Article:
The extraoral examination included the temporomandibular joint (TMJ) and muscle examination. The inclusion criteria for this study group were:


  1. The presence of nocturnal clenching or grinding of teeth.

  2. The presence of dull, continuous pain localized in a masticatory muscle area.

  3. Patients experienced pain in the morning.

  4. No complaints of symptoms of temporomandibular joint (TMJ) disorders.

  5. All of the study subjects had to have complete dentitions with Class I molar relationships.

Consent forms were obtained from all subjects and the study was approved by the Ethical Committee for Ondokuz Mayis University. The bruxing patients were randomly divided into two groups for splint or amitriptiline therapy applications. The same examiner delivered both the splint and medication therapies (E.B). The bite force and occlusal contact area were checked by a second examiner (S.S) who was not informed of the therapy that each individual was receiving.


A maxillary full-coverage hard acrylic appliance, which is often called a stabilization splint, was used in five patients (Group S). The thickness of the splint was approximately one millimeter at the posterior region, just enough to release the occlusal contact between the upper and lower teeth. The appliance was adjusted on every visit to maintain a stable contact relationship with each opposing mandibular tooth with no exclusive guidance in the position of relaxed closure from a postural rest position. The patients were instructed to wear the appliance full time except when eating or brushing their teeth. Five patients were treated with TCA (Amitriptiline HCl, 10 mg/day) (Group A).


The bite force and occlusal contact area measurements were recorded pre-treatment and at 1 month and 3 months of treatment. All measurements were examined using a pressure-sensitive sheet (Dental Prescale, 50 H, type R, 97 μm thick) and its analyzing apparatus (Occluzer) (Figure 1). When the sheet is bitten, microcapsules containing a color forming material are broken to react with a color-developing material. The occlusal contact is detected by this chemical reaction and scanned by the occlusion pressure graph. Bite force (Newton) and occlusal contact area (mm2) are calculated from the degree of coloring79 (Figure 2). During measurement, the subjects were seated with their heads in an unsupported natural position, looking forward. A Dental Prescale was placed between the upper and lower dental arch, and the subjects were instructed to bite as forcefully as possible for about 3 seconds.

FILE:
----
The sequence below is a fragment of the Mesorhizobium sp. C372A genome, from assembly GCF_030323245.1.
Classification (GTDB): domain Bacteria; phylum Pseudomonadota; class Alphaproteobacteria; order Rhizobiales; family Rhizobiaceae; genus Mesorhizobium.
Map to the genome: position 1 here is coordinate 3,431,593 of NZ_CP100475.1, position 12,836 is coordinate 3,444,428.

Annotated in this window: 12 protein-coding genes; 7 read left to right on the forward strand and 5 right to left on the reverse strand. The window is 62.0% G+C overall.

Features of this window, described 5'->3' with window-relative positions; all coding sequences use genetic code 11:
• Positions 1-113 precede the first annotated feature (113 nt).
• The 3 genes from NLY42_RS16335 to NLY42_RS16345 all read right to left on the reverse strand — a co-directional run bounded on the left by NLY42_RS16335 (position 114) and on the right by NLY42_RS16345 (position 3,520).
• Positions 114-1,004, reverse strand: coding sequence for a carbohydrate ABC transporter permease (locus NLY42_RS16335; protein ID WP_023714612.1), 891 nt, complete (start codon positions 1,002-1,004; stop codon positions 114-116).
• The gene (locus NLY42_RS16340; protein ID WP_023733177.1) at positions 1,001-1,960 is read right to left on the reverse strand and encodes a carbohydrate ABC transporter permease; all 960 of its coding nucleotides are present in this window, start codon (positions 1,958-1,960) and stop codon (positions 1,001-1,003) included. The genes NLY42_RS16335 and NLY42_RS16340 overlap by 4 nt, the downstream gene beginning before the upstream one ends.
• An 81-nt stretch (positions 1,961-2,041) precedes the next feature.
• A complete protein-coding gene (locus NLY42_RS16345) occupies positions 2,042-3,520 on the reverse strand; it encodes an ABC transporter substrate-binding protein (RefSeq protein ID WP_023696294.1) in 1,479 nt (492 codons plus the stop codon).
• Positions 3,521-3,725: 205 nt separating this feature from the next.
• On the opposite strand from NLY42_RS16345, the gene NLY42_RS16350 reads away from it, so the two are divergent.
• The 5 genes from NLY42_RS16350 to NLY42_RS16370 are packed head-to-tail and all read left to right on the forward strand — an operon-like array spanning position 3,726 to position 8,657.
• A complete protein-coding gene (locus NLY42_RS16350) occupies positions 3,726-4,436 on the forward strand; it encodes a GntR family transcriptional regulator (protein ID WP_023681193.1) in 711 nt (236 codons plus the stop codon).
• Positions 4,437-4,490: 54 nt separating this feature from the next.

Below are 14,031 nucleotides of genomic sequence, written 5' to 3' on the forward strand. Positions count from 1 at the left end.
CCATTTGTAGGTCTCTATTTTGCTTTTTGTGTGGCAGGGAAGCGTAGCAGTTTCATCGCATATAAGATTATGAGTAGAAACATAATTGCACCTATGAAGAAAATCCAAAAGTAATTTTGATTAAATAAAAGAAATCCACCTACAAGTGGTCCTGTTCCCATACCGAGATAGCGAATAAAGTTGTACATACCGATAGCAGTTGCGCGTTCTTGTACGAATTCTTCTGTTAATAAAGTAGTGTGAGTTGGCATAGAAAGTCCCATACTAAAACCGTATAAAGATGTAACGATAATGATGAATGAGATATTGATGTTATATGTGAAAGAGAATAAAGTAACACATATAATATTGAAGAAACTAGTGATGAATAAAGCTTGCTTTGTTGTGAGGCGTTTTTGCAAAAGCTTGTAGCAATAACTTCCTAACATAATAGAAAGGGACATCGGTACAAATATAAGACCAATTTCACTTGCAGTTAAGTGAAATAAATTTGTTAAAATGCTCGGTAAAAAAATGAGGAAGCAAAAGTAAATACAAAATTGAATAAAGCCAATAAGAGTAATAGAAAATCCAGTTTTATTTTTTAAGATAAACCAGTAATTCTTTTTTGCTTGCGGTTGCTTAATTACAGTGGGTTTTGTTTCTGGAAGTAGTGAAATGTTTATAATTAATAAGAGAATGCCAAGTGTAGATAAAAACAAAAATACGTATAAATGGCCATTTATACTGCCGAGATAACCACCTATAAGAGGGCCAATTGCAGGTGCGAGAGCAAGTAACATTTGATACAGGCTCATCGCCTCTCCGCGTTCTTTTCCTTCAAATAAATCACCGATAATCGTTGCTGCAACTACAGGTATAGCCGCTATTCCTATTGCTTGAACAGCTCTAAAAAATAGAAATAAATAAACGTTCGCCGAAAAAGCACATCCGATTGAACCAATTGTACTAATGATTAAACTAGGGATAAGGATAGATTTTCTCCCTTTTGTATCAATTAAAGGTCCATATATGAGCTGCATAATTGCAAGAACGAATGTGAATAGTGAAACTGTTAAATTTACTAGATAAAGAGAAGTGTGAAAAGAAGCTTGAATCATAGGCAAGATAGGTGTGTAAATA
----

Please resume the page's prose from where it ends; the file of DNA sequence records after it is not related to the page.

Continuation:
FujiFilm pressure-sensitive sheet (Dental Prescale, 50 H, type R, 97 μm thick) and its analyzing apparatus (Occluzer)
Courtesy of PMID 19212534

Dental Prescale.


Analysis of biting pressure sensitive sheet bite force (BF), bite pressure (BP) and occlusal contact area (OCA). BF (newtons [N]): Pressure multiplied by the area. OCA (square millimeters): Total area of the impressed marks on the sheet. BP (megapascals [MPa]): The BF per 1 mm2 of the OCA.
Courtesy of PMID 19212534

Analysis of biting pressure sensitive sheet bite force (BF), bite pressure (BP) and occlusal contact area (OCA). BF (newtons [N]): Pressure multiplied by the area. OCA (square millimeters): Total area of the impressed marks on the sheet. BP (megapascals [MPa]): The BF per 1 mm2 of the OCA.


A control group (Group C) comprising 10 dental school students with normal occlusion (7 women, 3 men; mean age 20.5 years) was also formed in order to compare the bite force and occlusal contact area measurements with those of the study groups. They did not have a history of bruxism, and were not receiving any treatment.


Statistical analysis


In this study, a general linear model (repeated measures) analysis was used to investigate the effects of the time (pre-treatment, 1 month and 3 months of treatment) on the bite force and occlusal contact area. This analysis showed that time had statistically significant effects on the bite force and occlusal contact area for each group (Group A and Group S). A nonparametric test (Wilcoxon) was also used to test the hypothesis that there were no significant differences between the three subgroups (pre-treatment, 1 month and 3 months of treatment) of the two study groups for the mean bite force and occlusal contact area assessments. To compare the bite force and occlusal contact area between the study and control groups, another nonparametric test (Kruskall Wallis) was also used. Non-parametric statistical analyses were chosen due to the limited number of the samples. All statistical analyses were accomplished by using the Statistical Package for the Social Sciences (Version 12.0, SPSS Inc., Chicago, Ill, USA) at the 95% confidence level (P<.05).



RESULTS


Table 1 shows the descriptive statistics for the groups. Using the occlusal contact area or bite force as the dependent variable, general linear model analysis showed significant differences between Groups A and S; P=0.016 and P=0.018, respectively.